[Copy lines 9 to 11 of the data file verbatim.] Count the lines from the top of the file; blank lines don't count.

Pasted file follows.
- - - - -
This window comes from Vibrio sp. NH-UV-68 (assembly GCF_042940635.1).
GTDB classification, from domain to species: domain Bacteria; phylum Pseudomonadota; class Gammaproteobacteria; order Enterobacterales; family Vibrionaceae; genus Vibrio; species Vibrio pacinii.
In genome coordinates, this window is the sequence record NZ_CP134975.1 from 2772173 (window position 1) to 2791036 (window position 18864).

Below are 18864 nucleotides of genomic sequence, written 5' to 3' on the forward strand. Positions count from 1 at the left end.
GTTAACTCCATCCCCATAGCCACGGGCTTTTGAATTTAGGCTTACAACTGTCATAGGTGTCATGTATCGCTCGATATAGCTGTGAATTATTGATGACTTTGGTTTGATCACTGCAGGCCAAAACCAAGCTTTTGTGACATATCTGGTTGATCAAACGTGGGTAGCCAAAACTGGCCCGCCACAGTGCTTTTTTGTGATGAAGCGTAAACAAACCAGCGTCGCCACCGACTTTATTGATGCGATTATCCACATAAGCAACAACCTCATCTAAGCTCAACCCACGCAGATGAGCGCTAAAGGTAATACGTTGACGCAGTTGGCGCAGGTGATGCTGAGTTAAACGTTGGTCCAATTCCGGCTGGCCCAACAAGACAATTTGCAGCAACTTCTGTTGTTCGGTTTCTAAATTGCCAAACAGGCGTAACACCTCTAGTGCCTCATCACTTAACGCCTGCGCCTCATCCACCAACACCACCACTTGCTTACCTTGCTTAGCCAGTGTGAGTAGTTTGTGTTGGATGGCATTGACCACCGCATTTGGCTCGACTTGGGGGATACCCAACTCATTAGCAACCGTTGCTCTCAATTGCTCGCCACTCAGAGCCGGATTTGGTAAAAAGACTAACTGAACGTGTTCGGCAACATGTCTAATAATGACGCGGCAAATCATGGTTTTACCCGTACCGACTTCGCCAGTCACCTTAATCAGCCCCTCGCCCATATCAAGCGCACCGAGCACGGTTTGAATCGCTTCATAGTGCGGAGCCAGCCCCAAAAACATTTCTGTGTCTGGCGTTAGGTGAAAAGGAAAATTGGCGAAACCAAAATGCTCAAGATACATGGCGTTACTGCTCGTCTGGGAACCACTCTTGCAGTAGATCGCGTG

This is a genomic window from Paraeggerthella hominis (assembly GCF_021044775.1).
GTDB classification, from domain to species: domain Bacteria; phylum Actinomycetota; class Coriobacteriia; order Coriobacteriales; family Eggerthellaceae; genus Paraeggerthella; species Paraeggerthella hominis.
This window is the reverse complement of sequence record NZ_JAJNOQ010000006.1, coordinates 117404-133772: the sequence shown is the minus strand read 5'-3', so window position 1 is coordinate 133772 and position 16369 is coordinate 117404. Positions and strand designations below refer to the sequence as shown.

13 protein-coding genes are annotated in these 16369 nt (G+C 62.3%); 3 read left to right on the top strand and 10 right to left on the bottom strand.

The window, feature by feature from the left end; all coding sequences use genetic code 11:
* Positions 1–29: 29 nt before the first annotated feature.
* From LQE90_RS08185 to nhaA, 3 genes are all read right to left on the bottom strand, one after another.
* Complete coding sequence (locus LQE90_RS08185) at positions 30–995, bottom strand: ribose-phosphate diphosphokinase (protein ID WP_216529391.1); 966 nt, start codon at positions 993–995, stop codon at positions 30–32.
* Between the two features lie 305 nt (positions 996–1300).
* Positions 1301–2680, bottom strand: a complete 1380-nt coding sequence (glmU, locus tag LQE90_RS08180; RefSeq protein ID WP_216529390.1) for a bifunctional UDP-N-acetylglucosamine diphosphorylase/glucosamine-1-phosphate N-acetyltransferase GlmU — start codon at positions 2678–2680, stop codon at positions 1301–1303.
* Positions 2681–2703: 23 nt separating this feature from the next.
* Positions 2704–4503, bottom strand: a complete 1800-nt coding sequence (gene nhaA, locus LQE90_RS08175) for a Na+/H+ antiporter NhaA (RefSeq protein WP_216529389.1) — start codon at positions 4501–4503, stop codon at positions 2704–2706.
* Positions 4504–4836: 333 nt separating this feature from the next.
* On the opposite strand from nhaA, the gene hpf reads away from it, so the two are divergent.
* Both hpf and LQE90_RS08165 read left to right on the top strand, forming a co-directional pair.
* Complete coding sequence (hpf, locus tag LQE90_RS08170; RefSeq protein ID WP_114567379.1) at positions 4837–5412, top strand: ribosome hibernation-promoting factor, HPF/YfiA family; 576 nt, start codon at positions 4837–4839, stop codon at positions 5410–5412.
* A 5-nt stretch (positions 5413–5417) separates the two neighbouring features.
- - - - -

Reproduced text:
13 protein-coding genes are annotated in these 16369 nt (G+C 62.3%); 3 read left to right on the top strand and 10 right to left on the bottom strand.

The window, feature by feature from the left end; all coding sequences use genetic code 11:
* Positions 1–29: 29 nt before the first annotated feature.